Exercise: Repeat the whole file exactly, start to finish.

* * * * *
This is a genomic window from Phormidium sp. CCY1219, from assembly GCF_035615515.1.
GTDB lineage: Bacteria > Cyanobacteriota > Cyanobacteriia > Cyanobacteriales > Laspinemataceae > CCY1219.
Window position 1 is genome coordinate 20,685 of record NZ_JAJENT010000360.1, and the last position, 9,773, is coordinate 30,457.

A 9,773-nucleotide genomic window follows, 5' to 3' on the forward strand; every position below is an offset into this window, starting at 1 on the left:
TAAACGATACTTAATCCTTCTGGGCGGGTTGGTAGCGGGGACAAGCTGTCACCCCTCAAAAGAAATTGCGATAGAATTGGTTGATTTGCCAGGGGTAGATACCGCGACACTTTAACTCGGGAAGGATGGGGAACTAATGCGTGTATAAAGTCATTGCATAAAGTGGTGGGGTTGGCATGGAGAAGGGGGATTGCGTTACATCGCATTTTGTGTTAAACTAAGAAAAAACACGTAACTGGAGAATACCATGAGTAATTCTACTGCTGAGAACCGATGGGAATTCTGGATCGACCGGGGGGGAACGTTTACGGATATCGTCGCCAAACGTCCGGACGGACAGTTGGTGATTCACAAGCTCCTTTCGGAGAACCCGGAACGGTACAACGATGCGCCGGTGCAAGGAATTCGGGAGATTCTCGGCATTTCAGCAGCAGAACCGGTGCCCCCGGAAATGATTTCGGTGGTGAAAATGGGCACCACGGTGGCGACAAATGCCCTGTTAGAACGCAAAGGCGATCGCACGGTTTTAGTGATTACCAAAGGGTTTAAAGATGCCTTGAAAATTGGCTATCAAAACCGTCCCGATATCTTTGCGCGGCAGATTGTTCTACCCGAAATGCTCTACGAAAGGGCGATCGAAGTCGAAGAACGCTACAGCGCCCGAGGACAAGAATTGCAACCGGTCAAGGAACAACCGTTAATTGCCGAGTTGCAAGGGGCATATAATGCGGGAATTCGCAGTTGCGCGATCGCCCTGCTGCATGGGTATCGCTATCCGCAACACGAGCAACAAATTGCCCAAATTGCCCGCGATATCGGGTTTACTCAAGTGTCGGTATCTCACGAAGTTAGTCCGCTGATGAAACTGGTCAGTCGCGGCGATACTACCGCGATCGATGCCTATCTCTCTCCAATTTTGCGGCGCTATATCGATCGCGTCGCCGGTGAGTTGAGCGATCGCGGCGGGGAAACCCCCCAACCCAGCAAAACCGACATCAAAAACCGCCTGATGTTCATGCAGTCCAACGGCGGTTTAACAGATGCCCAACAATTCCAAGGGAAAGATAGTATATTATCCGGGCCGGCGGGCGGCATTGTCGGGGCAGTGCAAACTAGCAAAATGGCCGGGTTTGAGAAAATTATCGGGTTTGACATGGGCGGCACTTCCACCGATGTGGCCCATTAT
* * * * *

This is a genomic window from Phormidium sp. CCY1219, from assembly GCF_035615515.1.
GTDB lineage: Bacteria > Cyanobacteriota > Cyanobacteriia > Cyanobacteriales > Laspinemataceae > CCY1219.
Window position 1 is genome coordinate 20,685 of record NZ_JAJENT010000360.1, and the last position, 9,773, is coordinate 30,457.

A 9,773-nucleotide genomic window follows, 5' to 3' on the forward strand; every position below is an offset into this window, starting at 1 on the left:
TAAACGATACTTAATCCTTCTGGGCGGGTTGGTAGCGGGGACAAGCTGTCACCCCTCAAAAGAAATTGCGATAGAATTGGTTGATTTGCCAGGGGTAGATACCGCGACACTTTAACTCGGGAAGGATGGGGAACTAATGCGTGTATAAAGTCATTGCATAAAGTGGTGGGGTTGGCATGGAGAAGGGGGATTGCGTTACATCGCATTTTGTGTTAAACTAAGAAAAAACACGTAACTGGAGAATACCATGAGTAATTCTACTGCTGAGAACCGATGGGAATTCTGGATCGACCGGGGGGGAACGTTTACGGATATCGTCGCCAAACGTCCGGACGGACAGTTGGTGATTCACAAGCTCCTTTCGGAGAACCCGGAACGGTACAACGATGCGCCGGTGCAAGGAATTCGGGAGATTCTCGGCATTTCAGCAGCAGAACCGGTGCCCCCGGAAATGATTTCGGTGGTGAAAATGGGCACCACGGTGGCGACAAATGCCCTGTTAGAACGCAAAGGCGATCGCACGGTTTTAGTGATTACCAAAGGGTTTAAAGATGCCTTGAAAATTGGCTATCAAAACCGTCCCGATATCTTTGCGCGGCAGATTGTTCTACCCGAAATGCTCTACGAAAGGGCGATCGAAGTCGAAGAACGCTACAGCGCCCGAGGACAAGAATTGCAACCGGTCAAGGAACAACCGTTAATTGCCGAGTTGCAAGGGGCATATAATGCGGGAATTCGCAGTTGCGCGATCGCCCTGCTGCATGGGTATCGCTATCCGCAACACGAGCAACAAATTGCCCAAATTGCCCGCGATATCGGGTTTACTCAAGTGTCGGTATCTCACGAAGTTAGTCCGCTGATGAAACTGGTCAGTCGCGGCGATACTACCGCGATCGATGCCTATCTCTCTCCAATTTTGCGGCGCTATATCGATCGCGTCGCCGGTGAGTTGAGCGATCGCGGCGGGGAAACCCCCCAACCCAGCAAAACCGACATCAAAAACCGCCTGATGTTCATGCAGTCCAACGGCGGTTTAACAGATGCCCAACAATTCCAAGGGAAAGATAGTATATTATCCGGGCCGGCGGGCGGCATTGTCGGGGCAGTGCAAACTAGCAAAATGGCCGGGTTTGAGAAAATTATCGGGTTTGACATGGGCGGCACTTCCACCGATGTGGCCCATTAT